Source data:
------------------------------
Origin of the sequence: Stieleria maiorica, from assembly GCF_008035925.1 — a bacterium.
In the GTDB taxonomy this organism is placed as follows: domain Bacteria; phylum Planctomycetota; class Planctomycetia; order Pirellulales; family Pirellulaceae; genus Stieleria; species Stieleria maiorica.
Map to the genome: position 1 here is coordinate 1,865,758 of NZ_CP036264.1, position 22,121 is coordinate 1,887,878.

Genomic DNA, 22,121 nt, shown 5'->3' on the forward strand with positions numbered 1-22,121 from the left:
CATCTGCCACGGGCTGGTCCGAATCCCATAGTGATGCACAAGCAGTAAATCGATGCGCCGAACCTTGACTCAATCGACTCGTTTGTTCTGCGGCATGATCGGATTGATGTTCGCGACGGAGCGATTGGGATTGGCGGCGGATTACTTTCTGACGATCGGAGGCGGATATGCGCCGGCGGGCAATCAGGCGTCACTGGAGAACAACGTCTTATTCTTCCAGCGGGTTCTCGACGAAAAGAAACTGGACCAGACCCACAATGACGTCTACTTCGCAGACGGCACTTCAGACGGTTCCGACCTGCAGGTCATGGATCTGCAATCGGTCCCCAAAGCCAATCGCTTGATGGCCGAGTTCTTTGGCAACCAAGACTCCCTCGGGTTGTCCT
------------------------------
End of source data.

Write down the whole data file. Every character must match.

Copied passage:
Origin of the sequence: Stieleria maiorica, from assembly GCF_008035925.1 — a bacterium.
In the GTDB taxonomy this organism is placed as follows: domain Bacteria; phylum Planctomycetota; class Planctomycetia; order Pirellulales; family Pirellulaceae; genus Stieleria; species Stieleria maiorica.
Map to the genome: position 1 here is coordinate 1,865,758 of NZ_CP036264.1, position 22,121 is coordinate 1,887,878.

Genomic DNA, 22,121 nt, shown 5'->3' on the forward strand with positions numbered 1-22,121 from the left:
CATCTGCCACGGGCTGGTCCGAATCCCATAGTGATGCACAAGCAGTAAATCGATGCGCCGAACCTTGACTCAATCGACTCGTTTGTTCTGCGGCATGATCGGATTGATGTTCGCGACGGAGCGATTGGGATTGGCGGCGGATTACTTTCTGACGATCGGAGGCGGATATGCGCCGGCGGGCAATCAGGCGTCACTGGAGAACAACGTCTTATTCTTCCAGCGGGTTCTCGACGAAAAGAAACTGGACCAGACCCACAATGACGTCTACTTCGCAGACGGCACTTCAGACGGTTCCGACCTGCAGGTCATGGATCTGCAATCGGTCCCCAAAGCCAATCGCTTGATGGCCGAGTTCTTTGGCAACCAAGACTCCCTCGGGTTGTCCT